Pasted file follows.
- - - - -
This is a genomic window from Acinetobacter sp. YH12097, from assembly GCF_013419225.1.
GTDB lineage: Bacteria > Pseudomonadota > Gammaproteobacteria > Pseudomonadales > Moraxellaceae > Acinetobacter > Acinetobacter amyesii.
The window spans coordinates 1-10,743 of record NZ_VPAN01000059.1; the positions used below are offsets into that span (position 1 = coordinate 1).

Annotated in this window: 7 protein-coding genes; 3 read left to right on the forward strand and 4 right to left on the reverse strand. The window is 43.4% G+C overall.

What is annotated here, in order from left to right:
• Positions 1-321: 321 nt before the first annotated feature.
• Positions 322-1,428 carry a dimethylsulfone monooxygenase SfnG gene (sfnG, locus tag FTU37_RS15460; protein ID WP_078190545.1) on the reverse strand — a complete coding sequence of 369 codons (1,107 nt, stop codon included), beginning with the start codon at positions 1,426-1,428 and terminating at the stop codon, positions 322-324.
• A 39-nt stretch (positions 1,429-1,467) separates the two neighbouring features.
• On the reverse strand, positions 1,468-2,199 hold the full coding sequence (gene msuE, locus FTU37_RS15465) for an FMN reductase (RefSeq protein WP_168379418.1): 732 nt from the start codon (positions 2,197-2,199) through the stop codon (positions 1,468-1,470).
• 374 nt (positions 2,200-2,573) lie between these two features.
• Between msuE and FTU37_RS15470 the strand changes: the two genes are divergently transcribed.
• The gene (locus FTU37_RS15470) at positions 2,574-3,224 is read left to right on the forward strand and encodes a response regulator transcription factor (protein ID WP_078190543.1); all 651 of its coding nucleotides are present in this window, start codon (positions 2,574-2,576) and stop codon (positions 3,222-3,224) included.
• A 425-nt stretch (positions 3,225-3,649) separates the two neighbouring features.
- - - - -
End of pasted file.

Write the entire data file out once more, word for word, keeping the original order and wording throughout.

This is a genomic window from Acinetobacter sp. YH12097, from assembly GCF_013419225.1.
GTDB lineage: Bacteria > Pseudomonadota > Gammaproteobacteria > Pseudomonadales > Moraxellaceae > Acinetobacter > Acinetobacter amyesii.
The window spans coordinates 1-10,743 of record NZ_VPAN01000059.1; the positions used below are offsets into that span (position 1 = coordinate 1).

Annotated in this window: 7 protein-coding genes; 3 read left to right on the forward strand and 4 right to left on the reverse strand. The window is 43.4% G+C overall.

What is annotated here, in order from left to right:
• Positions 1-321: 321 nt before the first annotated feature.
• Positions 322-1,428 carry a dimethylsulfone monooxygenase SfnG gene (sfnG, locus tag FTU37_RS15460; protein ID WP_078190545.1) on the reverse strand — a complete coding sequence of 369 codons (1,107 nt, stop codon included), beginning with the start codon at positions 1,426-1,428 and terminating at the stop codon, positions 322-324.
• A 39-nt stretch (positions 1,429-1,467) separates the two neighbouring features.
• On the reverse strand, positions 1,468-2,199 hold the full coding sequence (gene msuE, locus FTU37_RS15465) for an FMN reductase (RefSeq protein WP_168379418.1): 732 nt from the start codon (positions 2,197-2,199) through the stop codon (positions 1,468-1,470).
• 374 nt (positions 2,200-2,573) lie between these two features.
• Between msuE and FTU37_RS15470 the strand changes: the two genes are divergently transcribed.
• The gene (locus FTU37_RS15470) at positions 2,574-3,224 is read left to right on the forward strand and encodes a response regulator transcription factor (protein ID WP_078190543.1); all 651 of its coding nucleotides are present in this window, start codon (positions 2,574-2,576) and stop codon (positions 3,222-3,224) included.
• A 425-nt stretch (positions 3,225-3,649) separates the two neighbouring features.